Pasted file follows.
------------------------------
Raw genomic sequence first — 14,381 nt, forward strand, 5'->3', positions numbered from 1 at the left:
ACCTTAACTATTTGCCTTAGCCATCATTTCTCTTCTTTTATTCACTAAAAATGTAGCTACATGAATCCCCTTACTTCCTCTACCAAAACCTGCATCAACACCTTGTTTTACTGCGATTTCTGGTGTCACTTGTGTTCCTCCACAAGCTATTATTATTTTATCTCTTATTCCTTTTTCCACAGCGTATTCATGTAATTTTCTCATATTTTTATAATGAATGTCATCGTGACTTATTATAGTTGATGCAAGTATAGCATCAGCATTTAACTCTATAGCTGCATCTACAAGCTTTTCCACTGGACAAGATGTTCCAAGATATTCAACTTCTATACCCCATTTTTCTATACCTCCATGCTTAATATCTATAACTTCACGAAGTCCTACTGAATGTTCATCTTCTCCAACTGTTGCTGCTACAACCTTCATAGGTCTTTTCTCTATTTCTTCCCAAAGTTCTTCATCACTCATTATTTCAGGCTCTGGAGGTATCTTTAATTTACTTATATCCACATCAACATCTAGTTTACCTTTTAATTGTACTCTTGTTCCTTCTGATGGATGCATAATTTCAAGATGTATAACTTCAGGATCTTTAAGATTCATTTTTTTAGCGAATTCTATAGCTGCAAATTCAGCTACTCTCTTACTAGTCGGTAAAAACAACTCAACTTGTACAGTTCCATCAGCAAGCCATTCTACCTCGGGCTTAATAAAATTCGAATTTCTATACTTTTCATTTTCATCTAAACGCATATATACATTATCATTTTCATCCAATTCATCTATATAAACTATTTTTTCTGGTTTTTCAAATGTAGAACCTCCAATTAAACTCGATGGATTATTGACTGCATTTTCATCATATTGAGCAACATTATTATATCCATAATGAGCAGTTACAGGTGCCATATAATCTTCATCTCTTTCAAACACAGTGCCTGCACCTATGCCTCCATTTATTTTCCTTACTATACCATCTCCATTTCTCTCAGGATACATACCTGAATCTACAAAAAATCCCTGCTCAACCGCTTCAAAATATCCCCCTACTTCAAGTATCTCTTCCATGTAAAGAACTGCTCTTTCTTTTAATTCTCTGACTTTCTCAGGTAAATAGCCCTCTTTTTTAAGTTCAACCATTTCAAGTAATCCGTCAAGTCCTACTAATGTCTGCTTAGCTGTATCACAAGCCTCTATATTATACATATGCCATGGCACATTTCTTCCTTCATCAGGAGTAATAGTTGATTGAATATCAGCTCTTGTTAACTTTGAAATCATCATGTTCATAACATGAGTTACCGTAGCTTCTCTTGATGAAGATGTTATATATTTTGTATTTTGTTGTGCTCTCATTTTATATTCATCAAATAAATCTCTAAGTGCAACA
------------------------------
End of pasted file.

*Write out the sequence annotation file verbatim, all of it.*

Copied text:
Raw genomic sequence first — 14,381 nt, forward strand, 5'->3', positions numbered from 1 at the left:
ACCTTAACTATTTGCCTTAGCCATCATTTCTCTTCTTTTATTCACTAAAAATGTAGCTACATGAATCCCCTTACTTCCTCTACCAAAACCTGCATCAACACCTTGTTTTACTGCGATTTCTGGTGTCACTTGTGTTCCTCCACAAGCTATTATTATTTTATCTCTTATTCCTTTTTCCACAGCGTATTCATGTAATTTTCTCATATTTTTATAATGAATGTCATCGTGACTTATTATAGTTGATGCAAGTATAGCATCAGCATTTAACTCTATAGCTGCATCTACAAGCTTTTCCACTGGACAAGATGTTCCAAGATATTCAACTTCTATACCCCATTTTTCTATACCTCCATGCTTAATATCTATAACTTCACGAAGTCCTACTGAATGTTCATCTTCTCCAACTGTTGCTGCTACAACCTTCATAGGTCTTTTCTCTATTTCTTCCCAAAGTTCTTCATCACTCATTATTTCAGGCTCTGGAGGTATCTTTAATTTACTTATATCCACATCAACATCTAGTTTACCTTTTAATTGTACTCTTGTTCCTTCTGATGGATGCATAATTTCAAGATGTATAACTTCAGGATCTTTAAGATTCATTTTTTTAGCGAATTCTATAGCTGCAAATTCAGCTACTCTCTTACTAGTCGGTAAAAACAACTCAACTTGTACAGTTCCATCAGCAAGCCATTCTACCTCGGGCTTAATAAAATTCGAATTTCTATACTTTTCATTTTCATCTAAACGCATATATACATTATCATTTTCATCCAATTCATCTATATAAACTATTTTTTCTGGTTTTTCAAATGTAGAACCTCCAATTAAACTCGATGGATTATTGACTGCATTTTCATCATATTGAGCAACATTATTATATCCATAATGAGCAGTTACAGGTGCCATATAATCTTCATCTCTTTCAAACACAGTGCCTGCACCTATGCCTCCATTTATTTTCCTTACTATACCATCTCCATTTCTCTCAGGATACATACCTGAATCTACAAAAAATCCCTGCTCAACCGCTTCAAAATATCCCCCTACTTCAAGTATCTCTTCCATGTAAAGAACTGCTCTTTCTTTTAATTCTCTGACTTTCTCAGGTAAATAGCCCTCTTTTTTAAGTTCAACCATTTCAAGTAATCCGTCAAGTCCTACTAATGTCTGCTTAGCTGTATCACAAGCCTCTATATTATACATATGCCATGGCACATTTCTTCCTTCATCAGGAGTAATAGTTGATTGAATATCAGCTCTTGTTAACTTTGAAATCATCATGTTCATAACATGAGTTACCGTAGCTTCTCTTGATGAAGATGTTATATATTTTGTATTTTGTTGTGCTCTCATTTTATATTCATCAAATAAATCTCTAAGTGCAACA